“Since its founding, the United States has consistently pursued a grand strategy focused on acquiring and maintaining preeminent power over various rivals, first on the North American continent, then in the Western hemisphere, and finally globally.” Robert D. Blackwill and Ashley J.Tellis, Revising U.S. Grand Strategy Toward China, The Council on Foreign Relations Special Report, March 2015
“It is for the people of Asia to run the affairs of Asia, solve the problems of Asia and uphold the security of Asia.” Xi Jinping, President of the People’s Republic of ChinaThe United States will do whatever is necessary to maintain its dominant position in the world. Less than two years ago, no one thought that Washington would topple a regime on Moscow’s doorstep, insert a US-backed stooge in Kiev, arm and train neo-Nazi extremists in the Ukrainian Army, instigate and oversee a vicious war of aggression in the East, threaten to deploy NATO to within five hundred miles of the Russian capital, reassemble the Iron Curtain by building up forces, weaponry and missile systems in E. Europe and the Balkans, and repeatedly provoke a nuclear-armed adversary (Russia) by launching asymmetrical attacks on its economy, its financial system and its currency. The reason Washington pursued such a risky strategy is because EU-Russian economic integration posed a direct threat to US global hegemony, so steps had to be taken to thwart the project. The US used all the tools at its disposal to drive a wedge between Brussels and Moscow, to sabotage the plan to create a free trade zone from “Lisbon to Vladivostok”, and to prevent the emergence of a new rival. Washington powerbrokers did what they felt they had to do to preserve their lofty position in the current world order. Now their focus has shifted to the Asia-Pacific where they intend to take similar action against another potential rival, China.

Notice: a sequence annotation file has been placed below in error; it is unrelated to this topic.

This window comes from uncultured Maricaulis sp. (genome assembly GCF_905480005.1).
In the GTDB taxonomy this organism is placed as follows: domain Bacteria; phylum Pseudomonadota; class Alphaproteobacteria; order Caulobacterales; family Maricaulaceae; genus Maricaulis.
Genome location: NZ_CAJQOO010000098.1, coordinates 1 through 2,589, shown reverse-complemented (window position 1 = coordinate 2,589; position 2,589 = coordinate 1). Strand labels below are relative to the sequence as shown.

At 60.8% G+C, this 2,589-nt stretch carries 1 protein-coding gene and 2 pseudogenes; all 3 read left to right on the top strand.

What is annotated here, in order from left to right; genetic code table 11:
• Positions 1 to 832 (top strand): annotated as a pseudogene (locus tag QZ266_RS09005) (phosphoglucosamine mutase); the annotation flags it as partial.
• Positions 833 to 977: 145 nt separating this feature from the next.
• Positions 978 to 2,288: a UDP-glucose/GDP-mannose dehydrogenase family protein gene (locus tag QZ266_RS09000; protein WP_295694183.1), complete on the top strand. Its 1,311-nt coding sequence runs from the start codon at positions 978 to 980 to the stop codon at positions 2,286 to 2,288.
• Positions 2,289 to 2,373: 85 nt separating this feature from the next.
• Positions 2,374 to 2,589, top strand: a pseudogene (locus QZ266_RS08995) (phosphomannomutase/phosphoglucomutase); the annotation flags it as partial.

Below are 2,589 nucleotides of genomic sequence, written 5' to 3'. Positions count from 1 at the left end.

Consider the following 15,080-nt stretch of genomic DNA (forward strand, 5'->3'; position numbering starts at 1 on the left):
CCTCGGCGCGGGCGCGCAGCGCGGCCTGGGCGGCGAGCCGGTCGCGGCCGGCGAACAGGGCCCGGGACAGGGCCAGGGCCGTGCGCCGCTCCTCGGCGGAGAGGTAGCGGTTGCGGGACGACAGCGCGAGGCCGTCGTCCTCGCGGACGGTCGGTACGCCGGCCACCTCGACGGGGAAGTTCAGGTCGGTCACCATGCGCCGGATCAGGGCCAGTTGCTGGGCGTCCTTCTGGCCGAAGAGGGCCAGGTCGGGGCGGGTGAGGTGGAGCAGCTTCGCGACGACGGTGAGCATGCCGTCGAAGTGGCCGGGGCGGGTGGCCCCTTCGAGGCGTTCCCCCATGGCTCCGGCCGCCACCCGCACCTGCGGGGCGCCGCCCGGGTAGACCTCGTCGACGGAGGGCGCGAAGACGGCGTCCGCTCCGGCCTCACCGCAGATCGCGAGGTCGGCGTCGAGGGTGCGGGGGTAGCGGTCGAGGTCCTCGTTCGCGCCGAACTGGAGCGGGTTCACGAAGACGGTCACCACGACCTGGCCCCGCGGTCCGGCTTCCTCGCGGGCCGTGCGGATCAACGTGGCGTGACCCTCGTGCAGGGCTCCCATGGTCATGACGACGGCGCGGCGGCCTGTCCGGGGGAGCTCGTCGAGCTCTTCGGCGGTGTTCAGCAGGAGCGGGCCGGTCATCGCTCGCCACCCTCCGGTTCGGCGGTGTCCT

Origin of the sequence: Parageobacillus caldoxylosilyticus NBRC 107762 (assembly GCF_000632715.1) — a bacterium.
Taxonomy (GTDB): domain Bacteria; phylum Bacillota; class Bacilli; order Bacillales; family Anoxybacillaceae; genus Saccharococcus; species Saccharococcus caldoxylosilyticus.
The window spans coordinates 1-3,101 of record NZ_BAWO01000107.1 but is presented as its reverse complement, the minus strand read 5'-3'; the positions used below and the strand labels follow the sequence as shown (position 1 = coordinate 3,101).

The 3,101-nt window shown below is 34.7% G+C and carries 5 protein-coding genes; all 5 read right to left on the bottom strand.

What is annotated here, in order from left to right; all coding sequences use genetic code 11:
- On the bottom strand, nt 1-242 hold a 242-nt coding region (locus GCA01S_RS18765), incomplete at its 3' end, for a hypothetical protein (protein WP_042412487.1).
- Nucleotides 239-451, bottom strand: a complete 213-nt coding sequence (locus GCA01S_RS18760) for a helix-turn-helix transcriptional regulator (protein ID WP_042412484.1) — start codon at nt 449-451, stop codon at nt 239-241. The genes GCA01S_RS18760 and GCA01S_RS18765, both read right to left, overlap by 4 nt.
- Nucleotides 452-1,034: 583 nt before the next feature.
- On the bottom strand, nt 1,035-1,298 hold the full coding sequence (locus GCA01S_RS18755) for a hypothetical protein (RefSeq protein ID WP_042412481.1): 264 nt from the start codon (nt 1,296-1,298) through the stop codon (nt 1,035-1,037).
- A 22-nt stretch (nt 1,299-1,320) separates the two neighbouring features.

According to the Economist, China’s Gross Domestic Product (GDP) will surpass that of the United States by 2021. In other words, if present trends persist, China will become the world’s biggest economy in less than a decade. But what are the chances that present trends will continue if Beijing is embroiled in a conflagration with the US; a conflagration where the US turns China’s trading partners against Beijing like it did with Moscow, a conflagration in which more of China’s resources are devoted to national defense rather than economic growth, a conflagration in which oil shipments from the Middle East are interrupted or cut off completely?
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